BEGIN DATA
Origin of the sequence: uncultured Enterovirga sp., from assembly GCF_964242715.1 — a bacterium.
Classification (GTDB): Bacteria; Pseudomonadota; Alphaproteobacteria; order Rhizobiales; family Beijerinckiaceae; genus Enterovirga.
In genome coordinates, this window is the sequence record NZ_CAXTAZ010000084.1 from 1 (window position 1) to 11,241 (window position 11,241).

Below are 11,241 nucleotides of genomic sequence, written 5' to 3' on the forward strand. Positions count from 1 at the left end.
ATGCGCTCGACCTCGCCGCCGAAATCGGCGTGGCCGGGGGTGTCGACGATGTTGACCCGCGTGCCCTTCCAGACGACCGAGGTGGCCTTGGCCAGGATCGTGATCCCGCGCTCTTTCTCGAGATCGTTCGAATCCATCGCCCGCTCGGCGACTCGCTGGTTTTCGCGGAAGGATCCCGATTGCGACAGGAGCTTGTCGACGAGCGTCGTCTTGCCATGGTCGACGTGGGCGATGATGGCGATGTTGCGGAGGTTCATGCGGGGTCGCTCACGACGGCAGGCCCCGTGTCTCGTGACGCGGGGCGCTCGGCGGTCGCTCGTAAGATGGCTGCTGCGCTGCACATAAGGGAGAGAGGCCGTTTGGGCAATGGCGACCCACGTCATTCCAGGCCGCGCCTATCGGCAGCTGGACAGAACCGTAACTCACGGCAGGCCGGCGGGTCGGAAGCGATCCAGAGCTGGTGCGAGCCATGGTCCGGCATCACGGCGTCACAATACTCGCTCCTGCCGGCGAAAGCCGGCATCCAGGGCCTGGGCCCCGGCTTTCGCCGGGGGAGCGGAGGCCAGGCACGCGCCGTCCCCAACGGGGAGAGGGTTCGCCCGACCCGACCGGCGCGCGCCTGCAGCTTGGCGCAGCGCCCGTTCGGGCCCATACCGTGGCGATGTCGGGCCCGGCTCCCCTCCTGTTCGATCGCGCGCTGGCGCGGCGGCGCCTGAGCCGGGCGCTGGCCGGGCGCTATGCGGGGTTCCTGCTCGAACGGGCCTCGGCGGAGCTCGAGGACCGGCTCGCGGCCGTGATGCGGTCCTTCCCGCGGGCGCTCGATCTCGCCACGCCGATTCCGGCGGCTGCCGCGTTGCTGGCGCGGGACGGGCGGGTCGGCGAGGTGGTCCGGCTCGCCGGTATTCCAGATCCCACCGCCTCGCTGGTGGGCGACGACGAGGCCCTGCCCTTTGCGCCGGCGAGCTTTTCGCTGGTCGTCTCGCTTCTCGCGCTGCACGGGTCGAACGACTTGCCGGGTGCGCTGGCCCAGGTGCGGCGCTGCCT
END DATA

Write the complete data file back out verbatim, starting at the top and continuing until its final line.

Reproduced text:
Origin of the sequence: uncultured Enterovirga sp., from assembly GCF_964242715.1 — a bacterium.
Classification (GTDB): Bacteria; Pseudomonadota; Alphaproteobacteria; order Rhizobiales; family Beijerinckiaceae; genus Enterovirga.
In genome coordinates, this window is the sequence record NZ_CAXTAZ010000084.1 from 1 (window position 1) to 11,241 (window position 11,241).

Below are 11,241 nucleotides of genomic sequence, written 5' to 3' on the forward strand. Positions count from 1 at the left end.
ATGCGCTCGACCTCGCCGCCGAAATCGGCGTGGCCGGGGGTGTCGACGATGTTGACCCGCGTGCCCTTCCAGACGACCGAGGTGGCCTTGGCCAGGATCGTGATCCCGCGCTCTTTCTCGAGATCGTTCGAATCCATCGCCCGCTCGGCGACTCGCTGGTTTTCGCGGAAGGATCCCGATTGCGACAGGAGCTTGTCGACGAGCGTCGTCTTGCCATGGTCGACGTGGGCGATGATGGCGATGTTGCGGAGGTTCATGCGGGGTCGCTCACGACGGCAGGCCCCGTGTCTCGTGACGCGGGGCGCTCGGCGGTCGCTCGTAAGATGGCTGCTGCGCTGCACATAAGGGAGAGAGGCCGTTTGGGCAATGGCGACCCACGTCATTCCAGGCCGCGCCTATCGGCAGCTGGACAGAACCGTAACTCACGGCAGGCCGGCGGGTCGGAAGCGATCCAGAGCTGGTGCGAGCCATGGTCCGGCATCACGGCGTCACAATACTCGCTCCTGCCGGCGAAAGCCGGCATCCAGGGCCTGGGCCCCGGCTTTCGCCGGGGGAGCGGAGGCCAGGCACGCGCCGTCCCCAACGGGGAGAGGGTTCGCCCGACCCGACCGGCGCGCGCCTGCAGCTTGGCGCAGCGCCCGTTCGGGCCCATACCGTGGCGATGTCGGGCCCGGCTCCCCTCCTGTTCGATCGCGCGCTGGCGCGGCGGCGCCTGAGCCGGGCGCTGGCCGGGCGCTATGCGGGGTTCCTGCTCGAACGGGCCTCGGCGGAGCTCGAGGACCGGCTCGCGGCCGTGATGCGGTCCTTCCCGCGGGCGCTCGATCTCGCCACGCCGATTCCGGCGGCTGCCGCGTTGCTGGCGCGGGACGGGCGGGTCGGCGAGGTGGTCCGGCTCGCCGGTATTCCAGATCCCACCGCCTCGCTGGTGGGCGACGACGAGGCCCTGCCCTTTGCGCCGGCGAGCTTTTCGCTGGTCGTCTCGCTTCTCGCGCTGCACGGGTCGAACGACTTGCCGGGTGCGCTGGCCCAGGTGCGGCGCTGCCT